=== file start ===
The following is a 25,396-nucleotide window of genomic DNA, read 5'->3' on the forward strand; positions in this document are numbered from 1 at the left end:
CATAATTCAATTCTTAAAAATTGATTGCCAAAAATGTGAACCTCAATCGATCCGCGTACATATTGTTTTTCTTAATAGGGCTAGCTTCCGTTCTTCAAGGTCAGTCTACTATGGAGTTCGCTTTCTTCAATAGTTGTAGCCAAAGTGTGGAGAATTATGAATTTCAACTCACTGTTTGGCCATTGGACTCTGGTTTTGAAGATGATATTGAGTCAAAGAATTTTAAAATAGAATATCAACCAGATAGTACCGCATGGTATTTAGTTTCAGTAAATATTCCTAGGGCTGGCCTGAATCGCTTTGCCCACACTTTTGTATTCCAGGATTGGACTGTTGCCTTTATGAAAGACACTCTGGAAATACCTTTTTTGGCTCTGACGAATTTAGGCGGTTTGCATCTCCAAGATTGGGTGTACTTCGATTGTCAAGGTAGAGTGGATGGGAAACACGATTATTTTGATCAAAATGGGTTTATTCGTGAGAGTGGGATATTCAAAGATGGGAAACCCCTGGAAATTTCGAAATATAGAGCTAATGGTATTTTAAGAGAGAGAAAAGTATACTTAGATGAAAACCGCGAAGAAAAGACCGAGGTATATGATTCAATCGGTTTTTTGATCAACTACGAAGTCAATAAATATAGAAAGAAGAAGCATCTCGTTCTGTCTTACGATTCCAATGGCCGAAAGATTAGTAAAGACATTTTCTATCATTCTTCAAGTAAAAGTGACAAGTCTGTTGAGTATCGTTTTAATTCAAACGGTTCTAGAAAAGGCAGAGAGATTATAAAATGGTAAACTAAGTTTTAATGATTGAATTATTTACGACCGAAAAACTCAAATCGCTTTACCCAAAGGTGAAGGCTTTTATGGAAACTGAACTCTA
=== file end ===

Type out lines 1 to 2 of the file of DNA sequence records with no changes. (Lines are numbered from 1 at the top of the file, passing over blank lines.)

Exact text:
The following is a 25,396-nucleotide window of genomic DNA, read 5'->3' on the forward strand; positions in this document are numbered from 1 at the left end:
CATAATTCAATTCTTAAAAATTGATTGCCAAAAATGTGAACCTCAATCGATCCGCGTACATATTGTTTTTCTTAATAGGGCTAGCTTCCGTTCTTCAAGGTCAGTCTACTATGGAGTTCGCTTTCTTCAATAGTTGTAGCCAAAGTGTGGAGAATTATGAATTTCAACTCACTGTTTGGCCATTGGACTCTGGTTTTGAAGATGATATTGAGTCAAAGAATTTTAAAATAGAATATCAACCAGATAGTACCGCATGGTATTTAGTTTCAGTAAATATTCCTAGGGCTGGCCTGAATCGCTTTGCCCACACTTTTGTATTCCAGGATTGGACTGTTGCCTTTATGAAAGACACTCTGGAAATACCTTTTTTGGCTCTGACGAATTTAGGCGGTTTGCATCTCCAAGATTGGGTGTACTTCGATTGTCAAGGTAGAGTGGATGGGAAACACGATTATTTTGATCAAAATGGGTTTATTCGTGAGAGTGGGATATTCAAAGATGGGAAACCCCTGGAAATTTCGAAATATAGAGCTAATGGTATTTTAAGAGAGAGAAAAGTATACTTAGATGAAAACCGCGAAGAAAAGACCGAGGTATATGATTCAATCGGTTTTTTGATCAACTACGAAGTCAATAAATATAGAAAGAAGAAGCATCTCGTTCTGTCTTACGATTCCAATGGCCGAAAGATTAGTAAAGACATTTTCTATCATTCTTCAAGTAAAAGTGACAAGTCTGTTGAGTATCGTTTTAATTCAAACGGTTCTAGAAAAGGCAGAGAGATTATAAAATGGTAAACTAAGTTTTAATGATTGAATTATTTACGACCGAAAAACTCAAATCGCTTTACCCAAAGGTGAAGGCTTTTATGGAAACTGAACTCTA